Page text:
Then is “the coming of the Lord’s great and glorious day.”  (Acts 2:20b) Even before the coming of the Lord on that great and glorious day there are those who have called upon the name of the Lord who have seen the Lord.

Stephen was an early Christian who served as a deacon.  He was arrested and called before the high priest and the council for sharing about Jesus.  His explanation infuriated his listeners: When they heard these things,  they became enraged and ground their teeth at Stephen.   But filled with the Holy Spirit, he gazed into heaven  and saw the glory of God and Jesus standing at the right hand of God.  “Look,” he said, “I see the heavens opened  and the Son of Man standing at the right hand of God!” (Acts 7:54-56)

Stephen saw the Lord just before he was dragged out of the city to be stoned to death.  His dying words, “cried out in a loud voice, ‘Lord, do not hold this sin against them.’” (Acts 7:60) 

Stephen calls on the Lord on behalf of his persecutors, persecutors who shortened his life on this earth.  His persecutors were unwilling to call on Jesus as Lord.  Stephen cried out to the Lord to give them more time even as his time on this earth was being cut short. Continue reading


(1 Peter 5:6-11)                 Pastor Carol Weist

1 Peter 5:6  urges us:  “Humble yourselves therefore under the mighty hand of God,  so that he may exalt you in due time.”

“Clothe yourselves in humility in your dealings with one another,”  as 1 Peter 5:5, the verse leading into this verse says.

It is OK to outfit ourselves with humility, even though false pride may still sneak in once in a while.  There is such a thing as false humility, which is a hypocritical act, a lie, using a false front for selfish, wicked ends.  There is also a genuine, heartfelt desire to follow through on Jesus’ example of humility.

There is genuine learning to be humble following Jesus’ example. Listen as Paul describes this in Philippians 2: 1If then there is any encouragement in Christ, any consolation from love,  any sharing in the Spirit, any compassion and sympathy,  2make my joy complete: be of the same mind, having the same love,  being in full accord and of one mind.  3Do nothing from selfish ambition or conceit,  but in humility regard others as better than yourselves.  4Let each of you look not to your own interests, but to the interests of others. 5Let the same mind be in you that was in Christ Jesus,  6who, though he was in the form of God,  did not regard equality with God as something to be exploited,  7but emptied himself, taking the form of a slave, being born in human likeness. And being found in human form,  8he humbled himself and became obedient to the point of death—  even death on a cross.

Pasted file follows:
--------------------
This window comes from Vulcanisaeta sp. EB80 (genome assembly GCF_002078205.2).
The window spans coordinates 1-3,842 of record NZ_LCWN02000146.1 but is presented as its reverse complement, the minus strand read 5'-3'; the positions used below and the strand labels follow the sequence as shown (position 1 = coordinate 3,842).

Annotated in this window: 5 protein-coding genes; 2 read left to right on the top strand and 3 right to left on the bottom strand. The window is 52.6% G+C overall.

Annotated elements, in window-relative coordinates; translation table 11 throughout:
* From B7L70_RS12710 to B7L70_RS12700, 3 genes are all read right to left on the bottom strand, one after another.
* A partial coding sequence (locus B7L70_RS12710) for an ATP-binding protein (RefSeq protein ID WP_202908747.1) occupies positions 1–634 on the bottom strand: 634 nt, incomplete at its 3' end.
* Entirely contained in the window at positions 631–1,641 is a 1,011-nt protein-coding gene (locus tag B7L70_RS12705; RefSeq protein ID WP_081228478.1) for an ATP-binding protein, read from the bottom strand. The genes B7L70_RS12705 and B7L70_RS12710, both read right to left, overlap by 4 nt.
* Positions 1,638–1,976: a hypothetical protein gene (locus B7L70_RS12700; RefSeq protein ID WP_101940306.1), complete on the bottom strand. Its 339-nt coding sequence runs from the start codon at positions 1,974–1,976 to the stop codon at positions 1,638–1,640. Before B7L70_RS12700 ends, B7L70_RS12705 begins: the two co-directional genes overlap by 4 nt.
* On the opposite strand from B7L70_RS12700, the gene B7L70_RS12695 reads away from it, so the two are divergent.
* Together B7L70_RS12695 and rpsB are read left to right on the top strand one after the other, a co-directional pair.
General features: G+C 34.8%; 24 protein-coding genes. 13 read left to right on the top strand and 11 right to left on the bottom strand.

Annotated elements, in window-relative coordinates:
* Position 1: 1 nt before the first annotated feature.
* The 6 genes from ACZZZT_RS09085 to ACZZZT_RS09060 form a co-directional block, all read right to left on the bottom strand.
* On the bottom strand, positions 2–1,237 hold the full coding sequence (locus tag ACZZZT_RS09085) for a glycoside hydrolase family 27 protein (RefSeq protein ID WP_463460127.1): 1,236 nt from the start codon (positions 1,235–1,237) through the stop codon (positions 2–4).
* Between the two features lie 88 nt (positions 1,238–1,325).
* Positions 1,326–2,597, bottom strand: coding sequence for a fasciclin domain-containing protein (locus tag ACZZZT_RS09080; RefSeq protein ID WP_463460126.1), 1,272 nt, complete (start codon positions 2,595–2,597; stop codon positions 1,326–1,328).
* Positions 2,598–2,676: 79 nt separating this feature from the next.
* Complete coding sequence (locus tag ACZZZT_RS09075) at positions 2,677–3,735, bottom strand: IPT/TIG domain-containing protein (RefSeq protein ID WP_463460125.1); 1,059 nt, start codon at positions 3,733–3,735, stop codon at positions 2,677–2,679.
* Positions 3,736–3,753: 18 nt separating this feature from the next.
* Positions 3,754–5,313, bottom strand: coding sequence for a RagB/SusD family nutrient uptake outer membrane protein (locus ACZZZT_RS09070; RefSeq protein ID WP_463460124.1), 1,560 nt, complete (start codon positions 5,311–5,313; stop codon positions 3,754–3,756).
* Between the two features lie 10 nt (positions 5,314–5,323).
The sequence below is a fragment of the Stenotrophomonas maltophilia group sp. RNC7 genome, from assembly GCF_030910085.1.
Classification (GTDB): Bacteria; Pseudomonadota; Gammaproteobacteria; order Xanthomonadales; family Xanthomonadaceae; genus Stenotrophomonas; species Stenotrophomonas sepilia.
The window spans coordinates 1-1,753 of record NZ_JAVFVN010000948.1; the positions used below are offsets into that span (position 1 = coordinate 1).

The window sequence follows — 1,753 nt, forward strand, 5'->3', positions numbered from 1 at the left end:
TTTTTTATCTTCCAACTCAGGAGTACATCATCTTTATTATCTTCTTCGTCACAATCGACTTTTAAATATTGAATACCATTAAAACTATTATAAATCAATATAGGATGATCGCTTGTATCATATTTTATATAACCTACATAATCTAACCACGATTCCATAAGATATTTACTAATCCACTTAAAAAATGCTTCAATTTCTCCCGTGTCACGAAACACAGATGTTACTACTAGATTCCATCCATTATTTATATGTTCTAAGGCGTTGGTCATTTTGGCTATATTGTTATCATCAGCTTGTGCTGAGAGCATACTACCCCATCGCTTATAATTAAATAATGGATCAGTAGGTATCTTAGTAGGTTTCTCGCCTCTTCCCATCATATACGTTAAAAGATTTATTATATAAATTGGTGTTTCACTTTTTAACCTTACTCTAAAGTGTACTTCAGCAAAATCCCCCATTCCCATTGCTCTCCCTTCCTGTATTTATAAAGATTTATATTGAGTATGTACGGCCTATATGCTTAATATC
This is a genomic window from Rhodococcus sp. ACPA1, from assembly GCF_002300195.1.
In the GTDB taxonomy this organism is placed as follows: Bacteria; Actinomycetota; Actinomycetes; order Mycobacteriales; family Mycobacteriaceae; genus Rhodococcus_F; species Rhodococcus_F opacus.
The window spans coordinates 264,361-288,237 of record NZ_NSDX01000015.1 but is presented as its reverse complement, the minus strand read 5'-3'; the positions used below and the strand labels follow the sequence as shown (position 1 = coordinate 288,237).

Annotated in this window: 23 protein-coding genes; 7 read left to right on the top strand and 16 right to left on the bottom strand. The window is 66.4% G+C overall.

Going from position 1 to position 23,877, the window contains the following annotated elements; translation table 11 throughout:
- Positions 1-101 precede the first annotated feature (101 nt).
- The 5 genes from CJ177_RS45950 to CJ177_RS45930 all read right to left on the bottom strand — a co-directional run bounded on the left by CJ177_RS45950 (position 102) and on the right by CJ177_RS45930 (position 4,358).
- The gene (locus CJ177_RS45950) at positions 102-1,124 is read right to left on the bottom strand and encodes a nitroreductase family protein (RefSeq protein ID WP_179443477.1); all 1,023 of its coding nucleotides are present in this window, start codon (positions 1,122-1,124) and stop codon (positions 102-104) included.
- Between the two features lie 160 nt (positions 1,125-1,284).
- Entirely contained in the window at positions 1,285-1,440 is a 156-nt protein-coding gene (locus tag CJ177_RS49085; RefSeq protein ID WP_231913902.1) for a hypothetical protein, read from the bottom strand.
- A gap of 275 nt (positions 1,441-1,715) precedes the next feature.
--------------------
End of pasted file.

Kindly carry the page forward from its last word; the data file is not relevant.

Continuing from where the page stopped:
9Therefore God also highly exalted him  and gave him the name that is above every name,  10so that at the name of Jesus every knee should bend,  in heaven and on earth and under the earth,  11and every tongue should confess that Jesus Christ is Lord,  to the glory of God the Father.

Jesus humbled himself to humbly care for us. In the process he did not deny his self worth.  He did not give up speaking out.

When we humble ourselves under the mighty hand of God we do not deny our self worth, rather God gives us self worth.

We still may end up speaking out, but not from the perspective of having more knowledge than God. Humility acknowledges the worth that other people have according to God.

Humility prepares us, humility frees us, to cast all our anxieties, worries, concerns and troubles on God.  Continue reading


(John 14:12-31)                 Pastor Carol Weist

We are free to be God’s people powered by God for daily gospel service.  What is daily gospel service?  The gospel of Jesus Christ is the good news of what Jesus has done and continues to do for us. Our daily gospel service is how that shows through our daily activities.

When we wake up in the morning and go about our morning routine, what difference does the gospel make?  Is there ever a thank the Lord as you brush your teeth?  You may or may not be looking forward to the day’s activities or lack thereof.  How about asking the Lord for help? Don’t wait to ask the Lord for help.  Ask the Lord for help to stay on track.

In Christ we are free to work.  We are free for daily gospel service.

In John 14:12, Jesus says, “Very truly, I tell you, the one who believes in me will also do the works that I do and in fact will do greater works than these.” What are these greater works that we are free in Christ to do? What works are greater than Jesus’ miracles?

Jesus tells a few of his earliest disciples, “I will do whatever you ask in my name so that the Father may be glorified in the Son. (John 14:13)

How do we know that what we are asking in Jesus’ name, that what we are doing, glorifies the Father in the Son?  Thanking the Lord glorifies the Father in the Son.  Asking the Lord to help us and to help us stay on track glorifies the Father in the Son.

What about our more specific prayer requests and actions?  Continue reading